Life Insurance: Types of Policies available in India

There are broadly two kinds of insurance policies available in India. Insurance cum investment plans and pure life covers (called term life insurance).

Insurance cum investment plans (which serve dual purpose of life cover and savings) are further subdivided into traditional insurance plans and ULIPs. The major difference between the two is that while in case of traditional insurance plans, investment risk is borne by insurer, for ULIPs it is borne by the insured.

The two also differs on account of other factors such as maximum equity exposure, flexibility, transparency, and liquidity.

Now, traditional insurance plans offered by life insurance companies in India are basically of three kinds:

1.Whole Life Plans

2.Endowment plans

3.Money back plans

Whole Life Policy provides life insurance cover for the entire life. It’s a kind of permanent insurance and provides for payment of sum assured along with bonuses to the nominees on the death of the policy holder. However, normally whole life plans provide cover only till the maximum age of 80 to 85.

Similar to whole life plans, endowment life insurance policies—used to be most popular before the introduction of ULIPs— also provide a mix of insurance and savings. However, unlike whole life plans, endowment plans provide life insurance cover for a specific period.

Money back plans are also quite similar to endowment plans; the only major difference between the two is that while endowment plans pays the entire sum only after maturity (on survival), money back plans allows regular payouts of pre-determined sums at pre-determined periods.

The bonus declared on traditional plans depends on investment performance and is not guaranteed. It is of two kinds: reversionary and non-reversionary.  If the bonus is accumulated and paid at the time of maturity or death, it is called reversionary bonus.  And if allowed to be encashed, it is called non-reversionary bonus.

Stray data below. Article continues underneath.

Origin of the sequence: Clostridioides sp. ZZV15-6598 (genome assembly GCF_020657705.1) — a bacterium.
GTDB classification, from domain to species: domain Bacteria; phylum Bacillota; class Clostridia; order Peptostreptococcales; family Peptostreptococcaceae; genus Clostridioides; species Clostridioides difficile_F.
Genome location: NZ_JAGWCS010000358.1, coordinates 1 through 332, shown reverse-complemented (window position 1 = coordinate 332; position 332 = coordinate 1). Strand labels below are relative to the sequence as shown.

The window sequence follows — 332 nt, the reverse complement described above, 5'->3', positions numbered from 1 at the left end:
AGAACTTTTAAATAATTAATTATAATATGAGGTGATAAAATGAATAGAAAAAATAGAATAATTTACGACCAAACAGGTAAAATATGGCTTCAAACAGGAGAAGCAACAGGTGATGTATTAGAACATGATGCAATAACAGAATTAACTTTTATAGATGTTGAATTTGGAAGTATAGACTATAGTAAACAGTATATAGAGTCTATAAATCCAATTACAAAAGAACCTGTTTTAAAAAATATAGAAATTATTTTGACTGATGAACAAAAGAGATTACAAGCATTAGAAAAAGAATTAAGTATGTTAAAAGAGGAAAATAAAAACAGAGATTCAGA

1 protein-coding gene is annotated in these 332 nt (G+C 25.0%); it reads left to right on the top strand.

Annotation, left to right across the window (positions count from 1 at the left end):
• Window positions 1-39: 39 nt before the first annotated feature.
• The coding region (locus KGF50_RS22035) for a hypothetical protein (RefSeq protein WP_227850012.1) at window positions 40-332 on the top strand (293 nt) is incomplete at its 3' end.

Another distinction between various life insurance policies is based upon premium payments. There are single premium plans and regular premium plans.

In contrast to regular premium policies, single premium plans (where premium has to be paid only once) are considered more of an investment product because they usually offer less insurance coverage and have relatively short tenure as compared to regular premium plans.

Furthermore, under IT Act the tax benefits available on insurance gets curtailed for an insurance plan having sum assured less than 5 times the premium paid. In other words, if the premium paid is more than 20% of the sum assured under the life policy, then the tax benefit under section 80C gets restricted to 20% of the sum assured. For example, to avail the maximum tax benefit on a life insurance policy with a sum assured of Rs 1 lakh, the premium paid can’t exceed Rs 20,000.

In such cases the tax exemption available under section 10(10D) of Income Tax Act, 1961, on maturity proceeds received on survival also gets forfeited.

Finally, term plans are purest form of life insurance which provides you with a maximum protection at a minimum cost. In other words, term plans provide you with a high coverage for low premium. However, the flipside is that you don’t get anything back at the expiry of the term (i.e., there is no maturity value).

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